Academic Exploration

Don’t rush into a major when you have time to explore

The College of Liberal Arts and Sciences at Alfred University has over thirty majors. What if you're not sure which one (or ones) you want to pursue yet? Then you are right where you should be!


Campus Locations

Main Campus - Alfred, NY


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Maybe a better question is “why not explore?” Through your general education classes, you will learn about a variety of majors and careers, some of which you may not even know about yet. What you are really doing through this process is exploring yourself. What kinds of activities do you find enriching? What do you think your purpose in life will be? Exploring options for your future is just the process of discovering what you want to get out of life and what way of making a living will help you achieve that larger purpose.

There are lots of ways to explore your options and to learn about majors (and careers):

  • Your general education classes will introduce you to various fields and help you find your strengths and interests.
  • Conversations with your teachers and classmates will clue you into different career paths.
  • The Career Development Center has resources for you to learn what web developers or actuarial scientists or hydrologists or public policy analysts (or people in lots of other careers) do.
  • Attending career fairs or panels about different professions will provide you even more information (and probably some good connections, too).
  • An internship after your first year of college can expose you to the work world in a career you have started to consider.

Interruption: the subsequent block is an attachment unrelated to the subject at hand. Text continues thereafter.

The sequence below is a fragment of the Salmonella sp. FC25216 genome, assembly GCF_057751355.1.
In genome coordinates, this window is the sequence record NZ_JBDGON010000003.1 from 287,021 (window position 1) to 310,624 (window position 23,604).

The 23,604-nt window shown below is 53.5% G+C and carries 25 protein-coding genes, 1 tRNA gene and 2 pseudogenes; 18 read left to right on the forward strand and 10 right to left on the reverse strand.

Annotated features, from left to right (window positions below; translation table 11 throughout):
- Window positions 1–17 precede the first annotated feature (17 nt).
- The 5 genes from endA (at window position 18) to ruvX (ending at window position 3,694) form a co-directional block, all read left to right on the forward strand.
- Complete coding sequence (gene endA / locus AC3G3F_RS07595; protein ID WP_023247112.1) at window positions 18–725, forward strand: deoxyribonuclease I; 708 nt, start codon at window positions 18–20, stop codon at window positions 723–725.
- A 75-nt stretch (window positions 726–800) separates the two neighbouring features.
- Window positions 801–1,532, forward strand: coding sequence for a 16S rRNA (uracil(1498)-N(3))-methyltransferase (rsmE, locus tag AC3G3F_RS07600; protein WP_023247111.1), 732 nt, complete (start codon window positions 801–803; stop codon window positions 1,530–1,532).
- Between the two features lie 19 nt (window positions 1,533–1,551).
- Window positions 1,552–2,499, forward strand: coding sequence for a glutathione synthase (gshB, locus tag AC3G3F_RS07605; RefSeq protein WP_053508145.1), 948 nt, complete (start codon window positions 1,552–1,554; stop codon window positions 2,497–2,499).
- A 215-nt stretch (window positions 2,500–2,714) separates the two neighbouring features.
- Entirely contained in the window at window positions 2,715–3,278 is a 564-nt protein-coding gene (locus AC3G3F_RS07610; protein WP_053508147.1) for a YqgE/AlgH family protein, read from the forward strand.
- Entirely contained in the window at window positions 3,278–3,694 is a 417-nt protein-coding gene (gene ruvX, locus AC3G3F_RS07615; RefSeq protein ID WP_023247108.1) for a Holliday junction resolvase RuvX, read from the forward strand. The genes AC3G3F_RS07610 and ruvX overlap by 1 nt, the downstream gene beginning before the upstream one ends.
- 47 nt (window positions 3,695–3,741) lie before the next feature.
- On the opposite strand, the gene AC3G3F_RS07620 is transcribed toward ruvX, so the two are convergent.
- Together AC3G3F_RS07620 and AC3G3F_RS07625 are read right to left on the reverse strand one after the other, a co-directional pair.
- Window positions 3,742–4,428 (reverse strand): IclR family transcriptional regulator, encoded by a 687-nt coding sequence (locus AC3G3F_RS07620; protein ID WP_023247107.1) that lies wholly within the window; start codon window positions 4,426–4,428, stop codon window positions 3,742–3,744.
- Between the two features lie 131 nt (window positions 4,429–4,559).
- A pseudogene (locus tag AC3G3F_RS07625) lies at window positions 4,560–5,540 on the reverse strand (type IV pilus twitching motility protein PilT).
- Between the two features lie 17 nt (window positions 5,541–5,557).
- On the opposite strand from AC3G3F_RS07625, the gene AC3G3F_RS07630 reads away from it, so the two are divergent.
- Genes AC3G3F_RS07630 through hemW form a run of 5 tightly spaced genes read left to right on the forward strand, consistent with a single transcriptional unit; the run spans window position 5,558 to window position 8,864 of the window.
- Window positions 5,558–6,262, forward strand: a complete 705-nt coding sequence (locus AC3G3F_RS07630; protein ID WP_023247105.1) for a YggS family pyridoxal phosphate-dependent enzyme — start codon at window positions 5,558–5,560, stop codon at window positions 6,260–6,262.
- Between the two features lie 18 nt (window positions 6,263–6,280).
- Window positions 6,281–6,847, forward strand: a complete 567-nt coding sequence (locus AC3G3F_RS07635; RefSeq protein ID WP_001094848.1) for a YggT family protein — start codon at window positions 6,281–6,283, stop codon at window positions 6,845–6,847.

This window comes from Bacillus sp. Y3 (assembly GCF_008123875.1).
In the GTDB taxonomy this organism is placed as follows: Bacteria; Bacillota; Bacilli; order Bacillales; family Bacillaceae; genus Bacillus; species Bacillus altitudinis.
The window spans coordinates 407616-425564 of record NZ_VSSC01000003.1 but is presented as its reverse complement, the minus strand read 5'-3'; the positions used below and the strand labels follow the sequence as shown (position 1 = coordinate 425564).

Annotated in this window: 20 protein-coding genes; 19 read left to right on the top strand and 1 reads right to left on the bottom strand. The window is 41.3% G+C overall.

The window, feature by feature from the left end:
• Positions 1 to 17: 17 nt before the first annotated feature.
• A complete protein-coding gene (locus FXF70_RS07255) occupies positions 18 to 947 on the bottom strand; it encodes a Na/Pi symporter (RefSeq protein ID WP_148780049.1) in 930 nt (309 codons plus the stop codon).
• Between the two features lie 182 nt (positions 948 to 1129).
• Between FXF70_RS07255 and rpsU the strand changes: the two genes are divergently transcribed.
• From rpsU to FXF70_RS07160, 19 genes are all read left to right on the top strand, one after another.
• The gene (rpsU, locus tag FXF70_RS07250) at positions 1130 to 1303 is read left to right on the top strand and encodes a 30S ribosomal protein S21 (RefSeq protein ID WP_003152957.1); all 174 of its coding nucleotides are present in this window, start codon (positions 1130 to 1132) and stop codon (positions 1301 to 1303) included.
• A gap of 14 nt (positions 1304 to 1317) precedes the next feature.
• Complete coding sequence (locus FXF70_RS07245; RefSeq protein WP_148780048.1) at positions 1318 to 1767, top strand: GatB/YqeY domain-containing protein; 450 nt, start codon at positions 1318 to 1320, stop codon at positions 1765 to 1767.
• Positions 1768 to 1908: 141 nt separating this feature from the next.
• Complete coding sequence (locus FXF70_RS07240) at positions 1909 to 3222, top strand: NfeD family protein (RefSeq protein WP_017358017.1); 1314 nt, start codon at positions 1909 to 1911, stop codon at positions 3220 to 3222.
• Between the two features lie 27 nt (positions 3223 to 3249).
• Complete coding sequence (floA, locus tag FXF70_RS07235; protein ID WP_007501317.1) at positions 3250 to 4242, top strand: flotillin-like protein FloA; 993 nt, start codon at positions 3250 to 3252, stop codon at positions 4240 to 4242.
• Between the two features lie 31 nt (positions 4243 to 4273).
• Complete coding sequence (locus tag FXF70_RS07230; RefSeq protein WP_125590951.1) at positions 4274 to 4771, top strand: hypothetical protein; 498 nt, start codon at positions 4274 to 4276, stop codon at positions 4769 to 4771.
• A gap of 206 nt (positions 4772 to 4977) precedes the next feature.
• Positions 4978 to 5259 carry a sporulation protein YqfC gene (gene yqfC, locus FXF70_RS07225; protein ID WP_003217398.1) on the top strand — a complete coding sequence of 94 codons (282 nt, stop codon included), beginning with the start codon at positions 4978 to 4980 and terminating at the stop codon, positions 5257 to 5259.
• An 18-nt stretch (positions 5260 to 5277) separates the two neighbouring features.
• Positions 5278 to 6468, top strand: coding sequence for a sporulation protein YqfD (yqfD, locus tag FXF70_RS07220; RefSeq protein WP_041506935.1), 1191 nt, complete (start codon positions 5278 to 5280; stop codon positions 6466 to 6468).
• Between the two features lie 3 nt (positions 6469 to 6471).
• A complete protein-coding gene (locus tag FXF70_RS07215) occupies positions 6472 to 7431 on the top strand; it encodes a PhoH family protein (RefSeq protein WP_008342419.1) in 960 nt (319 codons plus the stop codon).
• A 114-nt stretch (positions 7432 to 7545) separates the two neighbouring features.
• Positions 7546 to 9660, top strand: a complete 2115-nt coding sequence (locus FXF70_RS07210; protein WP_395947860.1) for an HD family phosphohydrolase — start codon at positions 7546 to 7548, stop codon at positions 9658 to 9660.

Remember that you are not falling behind as you are exploring: the CLAS curriculum is designed so that most of your classes in those first several semesters satisfy one of the CLAS general education requirements. That means you are moving toward graduation each semester even as you think about which major you would like to declare.

Faculty Advising for all Academic Explorers

The main thing faculty advisors can do is help you explore. Students who are Academic Explorers have a faculty advisor who has been trained to help you choose classes that can teach you about a particular major. They can suggest good classes for students who are weighing their options. There are a few majors that want you to get started early; your faculty advisor knows which ones those are and can give you a heads-up if you want to keep a particular option open.

Extra Mentoring for First-Year Academic Explorers

We list lots of ways to explore majors and careers above, but some of those things might be intimidating or confusing when you start your college career. If you are a first-year student entering Alfred as an Academic Explorer, we'll help you get the most out of your exploration by connecting you with graduate student mentors. Through individual mentoring sessions and group workshops, these graduate students (who have recently been through the college experience themselves) will help you through the process of self-reflection, connect you to resources available at Alfred University, and assist you in matching your interests to a major.

Students who have declared a major can switch to Academic Exploration! Many students realize after a semester or two that the major they originally declared is not for them. If you are experiencing that, you should take a little time to explore! Fill out this form and declare Academic Exploration to replace your current major. Later, once you have discovered your real interest, you can fill out that same form to declare your new major (or double major) officially.

There is a dedicated webpage for each of our majors where you can learn about:

  • Courses offered in that major
  • Requirements for earning that major
  • Careers that can come out of that field of study

Keep in mind that a liberal education is designed to prepare you to grow and learn even after graduation. Many of our graduates use the fundamental skills they’ve learned in their CLAS classes to go into a field that’s different from their major. That kind of flexibility is not an accident: it’s one of the key features of a strong liberal education.


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